Symbols, Symbolism and Irony in Thomas Mann's Death in Venice
In the novel Death in Venice, by Thomas Mann, an observer compliments the main character Gustave von Aschenbach by saying, " 'You see, Aschenbach has always lived like this '-here the speaker closed the fingers of his left hand to a fist-'never like this '-and he let his hand hang relaxed from the back of his chair" (p. 1069). This is a perfect description of Aschenbach, a man set in convention, driven to succeed from an early age, quite dull really. After all, his favorite motto was "hold fast" (p. 1070). He has always kept his feelings in check, and never allowed himself to lose control of any aspect of his life. As the story progresses, however, the fist that is Aschenbach slowly opens up until it finally releases all the pent-up emotion and desire. Wrought with symbolism and irony, Death in Venice tells a tragic tale of unbridled lust, misspent youth, and the undoing of a man, once so firmly in control his life, as he ultimately surrenders to a passion that overcomes him.
Gustave von Aschenbach is a renowned and successful writer, yet he is losing any passion he might have once had for his craft. He has always been driven to achieve, and thus has spent no time in the pursuit of happiness or even simple pleasures. His life is entirely predictable. "Too busy with the tasks imposed upon him by his own ego and the European soul, too laden with the care and duty to create, too preoccupied to be an amateur of the gay outer world, he had been content to know as much of the worlds surface as he could without leaving his own sphere-had, indeed, never been tempted to leave Europe" (p. 1067). But he becomes tired of his day-to-day existence, growing disenchanted with the world in which he lives.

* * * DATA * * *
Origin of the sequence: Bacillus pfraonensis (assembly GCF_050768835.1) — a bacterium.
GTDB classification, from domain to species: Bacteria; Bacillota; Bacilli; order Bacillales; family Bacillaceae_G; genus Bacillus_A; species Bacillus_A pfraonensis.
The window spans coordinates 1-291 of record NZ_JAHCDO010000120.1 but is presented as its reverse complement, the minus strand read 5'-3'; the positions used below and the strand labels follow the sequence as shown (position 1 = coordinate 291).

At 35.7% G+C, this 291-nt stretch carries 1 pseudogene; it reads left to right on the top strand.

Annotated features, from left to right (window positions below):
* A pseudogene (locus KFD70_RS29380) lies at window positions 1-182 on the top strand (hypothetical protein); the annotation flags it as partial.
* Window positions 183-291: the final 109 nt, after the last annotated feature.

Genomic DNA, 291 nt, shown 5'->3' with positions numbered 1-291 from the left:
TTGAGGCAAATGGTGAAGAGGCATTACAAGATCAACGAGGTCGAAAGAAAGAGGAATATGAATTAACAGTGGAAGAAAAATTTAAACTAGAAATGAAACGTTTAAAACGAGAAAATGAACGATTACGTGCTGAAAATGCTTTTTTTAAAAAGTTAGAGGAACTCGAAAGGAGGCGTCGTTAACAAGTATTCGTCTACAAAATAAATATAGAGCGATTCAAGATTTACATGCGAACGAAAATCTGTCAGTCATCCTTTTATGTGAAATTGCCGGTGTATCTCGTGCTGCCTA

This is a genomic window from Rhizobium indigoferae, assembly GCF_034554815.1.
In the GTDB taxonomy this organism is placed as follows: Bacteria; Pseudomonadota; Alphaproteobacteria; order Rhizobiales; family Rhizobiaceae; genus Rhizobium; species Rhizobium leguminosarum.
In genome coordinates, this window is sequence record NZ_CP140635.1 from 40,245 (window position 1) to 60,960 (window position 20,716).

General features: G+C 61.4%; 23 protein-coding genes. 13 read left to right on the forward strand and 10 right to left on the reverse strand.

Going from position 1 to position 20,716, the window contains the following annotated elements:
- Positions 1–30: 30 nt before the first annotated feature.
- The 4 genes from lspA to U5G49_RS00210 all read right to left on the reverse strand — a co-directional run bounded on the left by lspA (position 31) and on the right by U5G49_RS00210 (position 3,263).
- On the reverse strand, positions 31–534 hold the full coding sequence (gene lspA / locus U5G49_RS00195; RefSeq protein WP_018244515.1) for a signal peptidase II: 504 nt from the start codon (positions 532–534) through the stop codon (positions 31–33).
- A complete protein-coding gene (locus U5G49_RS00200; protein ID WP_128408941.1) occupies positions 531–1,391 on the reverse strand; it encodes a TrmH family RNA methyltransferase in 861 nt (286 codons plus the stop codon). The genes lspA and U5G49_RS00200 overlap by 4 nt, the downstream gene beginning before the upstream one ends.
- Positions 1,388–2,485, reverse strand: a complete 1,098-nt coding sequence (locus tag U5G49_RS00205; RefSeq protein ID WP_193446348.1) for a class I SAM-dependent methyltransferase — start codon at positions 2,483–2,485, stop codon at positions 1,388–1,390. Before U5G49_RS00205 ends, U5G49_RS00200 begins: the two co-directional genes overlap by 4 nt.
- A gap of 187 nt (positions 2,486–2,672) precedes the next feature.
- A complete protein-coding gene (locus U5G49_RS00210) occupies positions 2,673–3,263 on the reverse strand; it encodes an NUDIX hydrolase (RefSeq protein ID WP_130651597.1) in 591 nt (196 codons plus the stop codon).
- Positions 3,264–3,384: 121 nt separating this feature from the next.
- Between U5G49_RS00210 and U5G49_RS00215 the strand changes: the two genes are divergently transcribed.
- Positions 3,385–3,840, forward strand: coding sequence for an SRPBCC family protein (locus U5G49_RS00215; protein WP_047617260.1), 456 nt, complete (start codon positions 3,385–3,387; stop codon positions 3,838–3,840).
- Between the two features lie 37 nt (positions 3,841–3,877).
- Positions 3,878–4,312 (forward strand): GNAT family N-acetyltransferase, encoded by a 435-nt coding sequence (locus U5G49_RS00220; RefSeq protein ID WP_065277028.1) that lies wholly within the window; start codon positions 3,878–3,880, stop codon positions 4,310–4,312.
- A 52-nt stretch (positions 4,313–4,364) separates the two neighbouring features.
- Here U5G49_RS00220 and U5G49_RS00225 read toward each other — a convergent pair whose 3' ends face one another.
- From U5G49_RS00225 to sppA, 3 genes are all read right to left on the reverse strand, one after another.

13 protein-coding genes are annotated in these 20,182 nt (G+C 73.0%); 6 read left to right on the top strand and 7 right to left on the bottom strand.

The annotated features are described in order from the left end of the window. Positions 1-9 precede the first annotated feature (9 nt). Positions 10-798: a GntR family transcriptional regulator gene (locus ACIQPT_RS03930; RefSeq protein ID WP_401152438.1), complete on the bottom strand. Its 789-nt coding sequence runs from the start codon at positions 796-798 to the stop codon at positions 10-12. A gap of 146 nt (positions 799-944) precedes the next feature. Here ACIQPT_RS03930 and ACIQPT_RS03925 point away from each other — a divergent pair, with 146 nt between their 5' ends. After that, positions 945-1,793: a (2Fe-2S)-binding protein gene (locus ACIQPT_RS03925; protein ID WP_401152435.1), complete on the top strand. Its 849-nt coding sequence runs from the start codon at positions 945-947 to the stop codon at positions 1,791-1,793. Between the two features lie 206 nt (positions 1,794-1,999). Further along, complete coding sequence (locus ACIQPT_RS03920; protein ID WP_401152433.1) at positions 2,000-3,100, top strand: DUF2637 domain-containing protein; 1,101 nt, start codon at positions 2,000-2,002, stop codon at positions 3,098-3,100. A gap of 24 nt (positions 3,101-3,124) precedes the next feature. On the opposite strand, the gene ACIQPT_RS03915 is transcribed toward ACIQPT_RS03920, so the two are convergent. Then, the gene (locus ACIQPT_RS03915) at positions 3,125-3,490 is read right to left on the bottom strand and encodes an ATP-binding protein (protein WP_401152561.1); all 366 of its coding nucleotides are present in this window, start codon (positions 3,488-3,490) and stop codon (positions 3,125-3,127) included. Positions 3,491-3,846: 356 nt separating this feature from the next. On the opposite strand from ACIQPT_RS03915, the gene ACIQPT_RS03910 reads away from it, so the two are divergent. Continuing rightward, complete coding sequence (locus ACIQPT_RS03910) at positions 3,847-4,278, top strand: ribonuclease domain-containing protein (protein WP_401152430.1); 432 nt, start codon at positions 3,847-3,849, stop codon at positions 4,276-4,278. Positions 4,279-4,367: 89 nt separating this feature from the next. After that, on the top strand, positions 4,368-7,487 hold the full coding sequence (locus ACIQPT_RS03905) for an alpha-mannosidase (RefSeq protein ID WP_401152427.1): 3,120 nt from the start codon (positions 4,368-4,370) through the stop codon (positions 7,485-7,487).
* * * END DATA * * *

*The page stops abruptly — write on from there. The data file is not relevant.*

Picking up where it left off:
Inspired one day on a walk in his city of Munich, Aschenbach suddenly feels the overwhelming urge to travel. As though driven by some unknown, perhaps ominous, force, he feels a change of scenery is necessary, and endeavors to set off for Italy. Upon arriving in the Adriatic islands, however, he sees that he has made an error, and instead embarks for Venice, a city which he has visited before, but that is on this occasion different. Even as he arrives in the city by sea, he recognizes a change in it from the last time he was there. It is appropriate, then, that the city will entirely change his life.
It is in Veniuce that he encounters Tadzio, a Polish boy visiting the city with his family. At first merely interested in Tadzio aesthetically, with a sort of detached curiosity that one might show towards a beautiful piece of art, Gustave soon finds himself growing more and more enamored of the young boy. Over the course of the story, Aschenbach slowly lets go of his inhibitions and ceases to suppress the feelings of longing and desire that he has spent most of his life denying.
As the title undoubtedly indicates, or certainly hints at, Venice...